GAGNON: It's the globalist that runs my current apartment. And I was like, "Is there any way you can keep me in the area?” 'Cause my wife is a midwife for the globalist community.
SCHULZ: So smart.
ALEXX MEDIA: For the super-globies.
SCHULZ: We’re talking about, they got the hats, the curls. 

This goes on for a while, with Schulz eventually describing how he found his current home:

SCHULZ: I located the deal myself, sans globalist. I found the deal. I’m sure it was listed by a globalist, but I found it. And now we have the meatballs working on it. But the meatballs are very—
AKAASH SINGH: You need the enchiladas working on it, the chimichangas. 
SCHULZ: Honestly, the meatballs hired the chimichangas. So the meatballs have hired the chimichangas, and the chimichangas, I think, are fantastic, but the meatballs. I don't know if they're communicating to the chimichangas what needs to get done.

…This goes on for a while too, until they discuss how they found their current podcast studio: 

SCHULZ: Let’s be very clear about this. A Nagasaki helped us with this place. A Nagasaki designed this place. A nukie—a nuke designed this place. 
SINGH: “Nuke” is good. Because it rhymes.
SCHULZ: A nuke designed this place—technically, built. But then there was, we did have a globalist that came in to do something. They maybe did the work or something. 

Finally they wrap up the episode by shouting out The Daily Wire, which Schulz earlier described as “the last bastion of free speech,” and declaring “Christ is king,” a phrase that right-wing influencers like Owens, Nick Fuentes, and Andrew Tate have recently turned into an antisemitic dogwhistle. (Here I might as well add that at the beginning of the episode, Schulz complains that Joe Biden may have alienated the religious right by celebrating the Trans Day of Visibility.) To wit:

SCHULZ: [Checking his phone] I just saw motion detected. Now there’s a Black woman stealing my baby. 
GAGNON: You got an oxtail grabbing your baby? You gotta go do something.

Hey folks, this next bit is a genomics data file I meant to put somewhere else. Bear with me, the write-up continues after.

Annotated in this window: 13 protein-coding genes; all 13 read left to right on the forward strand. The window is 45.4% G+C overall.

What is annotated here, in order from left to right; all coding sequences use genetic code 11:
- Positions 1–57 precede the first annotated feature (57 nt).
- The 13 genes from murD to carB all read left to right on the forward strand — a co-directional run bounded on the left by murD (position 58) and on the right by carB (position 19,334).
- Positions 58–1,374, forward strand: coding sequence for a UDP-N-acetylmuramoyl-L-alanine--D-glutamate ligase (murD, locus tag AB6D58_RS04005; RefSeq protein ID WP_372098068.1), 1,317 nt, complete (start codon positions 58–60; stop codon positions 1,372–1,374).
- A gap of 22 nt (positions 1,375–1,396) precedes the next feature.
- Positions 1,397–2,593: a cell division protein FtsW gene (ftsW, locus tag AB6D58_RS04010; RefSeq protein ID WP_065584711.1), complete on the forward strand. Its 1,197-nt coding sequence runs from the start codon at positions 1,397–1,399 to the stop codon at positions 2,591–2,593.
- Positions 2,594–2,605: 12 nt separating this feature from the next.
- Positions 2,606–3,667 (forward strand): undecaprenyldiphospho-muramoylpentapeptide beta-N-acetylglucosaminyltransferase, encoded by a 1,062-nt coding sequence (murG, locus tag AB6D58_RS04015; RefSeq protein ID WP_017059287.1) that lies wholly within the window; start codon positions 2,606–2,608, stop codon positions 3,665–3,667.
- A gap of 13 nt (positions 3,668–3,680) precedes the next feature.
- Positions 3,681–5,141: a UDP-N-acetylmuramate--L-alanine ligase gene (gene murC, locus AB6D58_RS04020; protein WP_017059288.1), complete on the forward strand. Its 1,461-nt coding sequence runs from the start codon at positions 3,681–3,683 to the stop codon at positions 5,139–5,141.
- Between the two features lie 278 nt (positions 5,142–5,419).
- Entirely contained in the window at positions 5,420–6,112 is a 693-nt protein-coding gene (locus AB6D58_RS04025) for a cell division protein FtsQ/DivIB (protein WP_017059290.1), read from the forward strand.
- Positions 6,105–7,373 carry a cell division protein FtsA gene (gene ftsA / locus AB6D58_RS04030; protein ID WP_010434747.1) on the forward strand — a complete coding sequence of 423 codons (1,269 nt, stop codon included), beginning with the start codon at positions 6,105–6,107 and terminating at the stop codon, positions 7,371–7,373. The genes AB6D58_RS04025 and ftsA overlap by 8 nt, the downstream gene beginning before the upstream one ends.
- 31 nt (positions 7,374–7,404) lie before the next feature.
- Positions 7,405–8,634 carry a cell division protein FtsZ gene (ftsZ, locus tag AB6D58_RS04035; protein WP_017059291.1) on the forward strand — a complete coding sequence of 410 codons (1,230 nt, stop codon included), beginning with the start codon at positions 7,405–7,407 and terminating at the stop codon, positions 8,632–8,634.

SCHULZ: Okay guys, listen. In conclusion, Christ is king. Shout out to globalists, though. I fucks with the globalists. Yo, love the globies. Big globalist fan. Christ is king, though. We know that. Anything else? Shoutout Daily Wire. Shoutout Matt Walsh. 
ALEXX MEDIA: What Is A Woman.
SCHULZ: We need to know what the fuck that is.
ALEXX MEDIA: Get to the bottom of that.
SCHULZ: We are going to get to the bottom of that. We’re gonna have him on the pod and see if he can tell, talking all that shit like he knows. I’m gonna show you a fucking c—t and see if you can tell the difference between my dick folded up and a nice fresh c—t, Matt. Christ is King. 

I cannot stress enough that these are massively popular comedians. Schulz just played a sold-out show that the 17,500-seat LA Forum. Next month he and Shane Gillis are playing the 20,000-seat Arena as part of the Netflix Is A Joke Festival. Lest you think his standup is meaningfully different than his podcast banter, it’s not. This sort of low-hanging-fruit stereotype humor is basically all he does. It’s why he’s so popular. 

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I’m sure Schulz and his fans would insist that none of his racism or antisemitism is serious, but that’s the whole point: in comedy they’ve found a pretext to say the things one cannot say, things they just so happen to take pleasure in saying, and whose earnest proponents, like Ben Shapiro and Matt Walsh and Candace Owens, they just so happen to consider ideological allies. The function of their jokes is not to defang or critique antisemitism but to destigmatize it—to make it acceptable.

We can ignore it if we want, just as we can ignore Rogan’s nascent belief that Hitler was a reasonable politician. Or we can notice just how many people seem to want what they're selling.